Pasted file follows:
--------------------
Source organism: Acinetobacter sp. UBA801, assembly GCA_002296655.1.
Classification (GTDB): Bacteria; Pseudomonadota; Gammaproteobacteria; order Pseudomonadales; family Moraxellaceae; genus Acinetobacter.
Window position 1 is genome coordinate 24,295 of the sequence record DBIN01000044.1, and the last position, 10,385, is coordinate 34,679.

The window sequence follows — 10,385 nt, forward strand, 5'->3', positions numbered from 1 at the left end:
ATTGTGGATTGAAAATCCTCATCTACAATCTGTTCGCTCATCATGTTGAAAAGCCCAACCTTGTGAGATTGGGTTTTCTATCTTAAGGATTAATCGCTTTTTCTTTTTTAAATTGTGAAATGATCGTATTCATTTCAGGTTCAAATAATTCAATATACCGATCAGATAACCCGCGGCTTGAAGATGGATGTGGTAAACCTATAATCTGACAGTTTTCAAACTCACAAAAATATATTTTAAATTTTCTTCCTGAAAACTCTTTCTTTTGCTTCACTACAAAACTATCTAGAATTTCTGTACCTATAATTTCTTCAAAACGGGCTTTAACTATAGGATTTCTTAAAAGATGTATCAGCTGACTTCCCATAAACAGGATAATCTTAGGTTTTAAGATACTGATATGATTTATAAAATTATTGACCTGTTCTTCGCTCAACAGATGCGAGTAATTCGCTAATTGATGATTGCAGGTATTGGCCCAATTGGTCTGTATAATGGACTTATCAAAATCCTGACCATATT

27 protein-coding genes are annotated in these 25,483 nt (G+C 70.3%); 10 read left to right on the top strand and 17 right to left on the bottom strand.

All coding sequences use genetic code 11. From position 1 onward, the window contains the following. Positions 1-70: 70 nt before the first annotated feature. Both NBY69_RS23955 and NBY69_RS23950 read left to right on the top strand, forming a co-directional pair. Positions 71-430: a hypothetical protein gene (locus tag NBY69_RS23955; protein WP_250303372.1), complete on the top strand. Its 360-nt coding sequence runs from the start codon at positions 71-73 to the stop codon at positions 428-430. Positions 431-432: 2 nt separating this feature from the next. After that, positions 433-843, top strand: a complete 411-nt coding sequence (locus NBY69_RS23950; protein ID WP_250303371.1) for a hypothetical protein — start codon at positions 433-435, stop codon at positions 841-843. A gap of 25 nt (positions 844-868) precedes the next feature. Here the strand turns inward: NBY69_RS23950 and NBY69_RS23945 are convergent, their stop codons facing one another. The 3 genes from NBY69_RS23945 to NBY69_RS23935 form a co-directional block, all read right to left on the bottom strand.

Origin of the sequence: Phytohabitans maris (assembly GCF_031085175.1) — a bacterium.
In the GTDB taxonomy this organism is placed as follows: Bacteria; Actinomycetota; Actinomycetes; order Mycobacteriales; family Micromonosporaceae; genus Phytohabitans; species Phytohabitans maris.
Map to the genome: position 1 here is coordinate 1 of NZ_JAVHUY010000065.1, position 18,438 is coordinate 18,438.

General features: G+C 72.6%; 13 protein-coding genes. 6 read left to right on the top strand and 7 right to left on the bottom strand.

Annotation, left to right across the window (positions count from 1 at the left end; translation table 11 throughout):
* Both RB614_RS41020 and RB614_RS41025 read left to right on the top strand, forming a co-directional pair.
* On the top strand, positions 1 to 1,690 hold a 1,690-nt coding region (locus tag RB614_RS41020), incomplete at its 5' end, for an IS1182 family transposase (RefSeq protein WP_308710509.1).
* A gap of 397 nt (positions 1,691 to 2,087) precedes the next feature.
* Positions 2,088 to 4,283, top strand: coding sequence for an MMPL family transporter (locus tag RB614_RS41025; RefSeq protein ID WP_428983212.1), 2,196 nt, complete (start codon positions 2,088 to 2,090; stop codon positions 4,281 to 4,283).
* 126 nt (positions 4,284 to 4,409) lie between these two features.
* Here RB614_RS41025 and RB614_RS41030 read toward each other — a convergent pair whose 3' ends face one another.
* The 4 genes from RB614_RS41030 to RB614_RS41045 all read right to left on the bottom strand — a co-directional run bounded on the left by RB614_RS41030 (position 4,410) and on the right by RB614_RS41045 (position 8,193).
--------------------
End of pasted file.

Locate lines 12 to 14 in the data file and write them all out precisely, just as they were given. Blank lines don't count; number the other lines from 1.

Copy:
Annotation, left to right across the window (positions count from 1 at the left end; translation table 11 throughout):
* Both RB614_RS41020 and RB614_RS41025 read left to right on the top strand, forming a co-directional pair.
* On the top strand, positions 1 to 1,690 hold a 1,690-nt coding region (locus tag RB614_RS41020), incomplete at its 5' end, for an IS1182 family transposase (RefSeq protein WP_308710509.1).